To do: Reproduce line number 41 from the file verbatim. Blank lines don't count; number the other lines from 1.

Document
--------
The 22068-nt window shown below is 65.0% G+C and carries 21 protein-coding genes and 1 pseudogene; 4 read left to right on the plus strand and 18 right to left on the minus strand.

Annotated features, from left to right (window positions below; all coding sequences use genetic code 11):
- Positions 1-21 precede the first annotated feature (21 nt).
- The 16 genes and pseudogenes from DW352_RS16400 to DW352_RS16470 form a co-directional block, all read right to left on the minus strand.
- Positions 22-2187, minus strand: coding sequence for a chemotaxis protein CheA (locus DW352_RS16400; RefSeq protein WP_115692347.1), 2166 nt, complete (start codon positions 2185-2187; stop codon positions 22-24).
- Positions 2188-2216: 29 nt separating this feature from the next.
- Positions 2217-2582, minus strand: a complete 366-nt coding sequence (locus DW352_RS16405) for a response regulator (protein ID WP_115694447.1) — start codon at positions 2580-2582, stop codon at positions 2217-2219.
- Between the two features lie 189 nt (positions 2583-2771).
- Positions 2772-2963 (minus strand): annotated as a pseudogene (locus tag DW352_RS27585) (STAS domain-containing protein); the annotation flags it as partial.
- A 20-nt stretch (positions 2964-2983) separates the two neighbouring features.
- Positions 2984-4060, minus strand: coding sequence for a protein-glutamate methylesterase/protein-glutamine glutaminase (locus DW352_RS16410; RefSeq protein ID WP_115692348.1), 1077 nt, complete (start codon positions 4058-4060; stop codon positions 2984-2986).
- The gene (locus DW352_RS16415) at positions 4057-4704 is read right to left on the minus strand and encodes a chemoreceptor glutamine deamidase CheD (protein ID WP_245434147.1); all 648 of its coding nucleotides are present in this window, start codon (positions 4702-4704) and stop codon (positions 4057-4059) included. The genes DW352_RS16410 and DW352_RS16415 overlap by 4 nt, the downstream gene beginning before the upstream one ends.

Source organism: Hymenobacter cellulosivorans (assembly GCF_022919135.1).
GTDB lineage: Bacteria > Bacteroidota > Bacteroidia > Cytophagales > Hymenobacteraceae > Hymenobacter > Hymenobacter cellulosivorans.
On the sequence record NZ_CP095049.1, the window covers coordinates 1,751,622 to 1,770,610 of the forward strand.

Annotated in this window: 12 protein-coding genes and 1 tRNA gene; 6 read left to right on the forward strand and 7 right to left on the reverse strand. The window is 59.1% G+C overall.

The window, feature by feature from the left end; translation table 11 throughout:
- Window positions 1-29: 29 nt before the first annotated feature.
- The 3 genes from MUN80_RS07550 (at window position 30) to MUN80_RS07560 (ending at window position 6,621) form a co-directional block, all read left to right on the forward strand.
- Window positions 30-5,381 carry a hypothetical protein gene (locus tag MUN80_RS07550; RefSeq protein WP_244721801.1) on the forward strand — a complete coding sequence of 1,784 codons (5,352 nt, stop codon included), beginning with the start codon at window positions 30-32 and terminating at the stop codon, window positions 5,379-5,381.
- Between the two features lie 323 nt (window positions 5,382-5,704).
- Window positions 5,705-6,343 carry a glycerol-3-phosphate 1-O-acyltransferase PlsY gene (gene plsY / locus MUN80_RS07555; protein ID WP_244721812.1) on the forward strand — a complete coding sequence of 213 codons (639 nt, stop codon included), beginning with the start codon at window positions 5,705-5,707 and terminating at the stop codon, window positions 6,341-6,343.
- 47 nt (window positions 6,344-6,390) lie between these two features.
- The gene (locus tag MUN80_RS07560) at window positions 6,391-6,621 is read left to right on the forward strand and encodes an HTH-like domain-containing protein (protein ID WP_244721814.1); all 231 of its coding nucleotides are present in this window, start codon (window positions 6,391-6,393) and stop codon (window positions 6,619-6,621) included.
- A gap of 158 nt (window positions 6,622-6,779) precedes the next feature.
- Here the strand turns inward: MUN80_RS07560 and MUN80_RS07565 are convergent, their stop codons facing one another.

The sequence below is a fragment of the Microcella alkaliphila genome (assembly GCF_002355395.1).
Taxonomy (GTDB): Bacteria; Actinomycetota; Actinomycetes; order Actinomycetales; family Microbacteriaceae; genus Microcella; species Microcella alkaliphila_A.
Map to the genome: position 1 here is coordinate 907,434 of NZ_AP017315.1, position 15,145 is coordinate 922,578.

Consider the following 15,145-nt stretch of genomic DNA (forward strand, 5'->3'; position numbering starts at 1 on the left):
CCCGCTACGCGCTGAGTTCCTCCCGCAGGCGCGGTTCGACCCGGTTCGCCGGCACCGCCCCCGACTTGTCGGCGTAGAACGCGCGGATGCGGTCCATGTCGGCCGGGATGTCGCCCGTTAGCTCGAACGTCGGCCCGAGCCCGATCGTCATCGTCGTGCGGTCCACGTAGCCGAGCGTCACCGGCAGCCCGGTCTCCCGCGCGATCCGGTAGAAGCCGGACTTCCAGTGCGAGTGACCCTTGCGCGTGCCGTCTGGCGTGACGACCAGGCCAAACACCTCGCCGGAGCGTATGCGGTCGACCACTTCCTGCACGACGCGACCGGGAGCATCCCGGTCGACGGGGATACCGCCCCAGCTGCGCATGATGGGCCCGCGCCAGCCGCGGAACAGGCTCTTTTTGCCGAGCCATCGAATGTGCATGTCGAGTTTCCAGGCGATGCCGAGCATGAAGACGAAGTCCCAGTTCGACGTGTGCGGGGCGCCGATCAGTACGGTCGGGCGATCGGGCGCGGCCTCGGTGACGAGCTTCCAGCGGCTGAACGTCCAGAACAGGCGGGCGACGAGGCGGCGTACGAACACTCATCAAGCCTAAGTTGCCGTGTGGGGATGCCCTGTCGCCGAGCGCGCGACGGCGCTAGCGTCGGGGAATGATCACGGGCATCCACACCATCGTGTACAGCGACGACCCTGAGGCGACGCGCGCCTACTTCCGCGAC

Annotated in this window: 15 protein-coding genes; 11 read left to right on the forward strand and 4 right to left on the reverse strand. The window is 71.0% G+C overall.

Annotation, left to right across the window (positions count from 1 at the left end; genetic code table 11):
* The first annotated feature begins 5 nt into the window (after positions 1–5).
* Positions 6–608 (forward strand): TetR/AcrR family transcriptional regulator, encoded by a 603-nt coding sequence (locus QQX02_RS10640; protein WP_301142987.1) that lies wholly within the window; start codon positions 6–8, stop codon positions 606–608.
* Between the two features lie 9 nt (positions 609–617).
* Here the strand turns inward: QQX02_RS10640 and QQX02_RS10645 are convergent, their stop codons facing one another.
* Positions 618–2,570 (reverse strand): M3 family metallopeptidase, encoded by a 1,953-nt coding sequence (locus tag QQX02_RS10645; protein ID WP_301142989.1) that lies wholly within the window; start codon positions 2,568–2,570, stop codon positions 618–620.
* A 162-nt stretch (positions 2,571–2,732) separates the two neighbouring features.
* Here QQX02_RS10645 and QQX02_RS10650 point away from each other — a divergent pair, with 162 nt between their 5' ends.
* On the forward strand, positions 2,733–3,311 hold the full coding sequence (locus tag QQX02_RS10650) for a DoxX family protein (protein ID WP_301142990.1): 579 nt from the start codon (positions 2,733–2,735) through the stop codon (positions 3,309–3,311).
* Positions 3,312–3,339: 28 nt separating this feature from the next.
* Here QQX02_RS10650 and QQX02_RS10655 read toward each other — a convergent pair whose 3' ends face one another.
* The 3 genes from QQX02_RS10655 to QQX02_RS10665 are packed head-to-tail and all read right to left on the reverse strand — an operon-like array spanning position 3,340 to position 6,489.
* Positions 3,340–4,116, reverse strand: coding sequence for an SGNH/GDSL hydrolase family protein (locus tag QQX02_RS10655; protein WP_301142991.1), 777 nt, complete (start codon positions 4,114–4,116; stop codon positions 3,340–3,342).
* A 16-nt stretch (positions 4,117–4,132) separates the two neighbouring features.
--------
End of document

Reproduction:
* On the forward strand, positions 2,733–3,311 hold the full coding sequence (locus tag QQX02_RS10650) for a DoxX family protein (protein ID WP_301142990.1): 579 nt from the start codon (positions 2,733–2,735) through the stop codon (positions 3,309–3,311).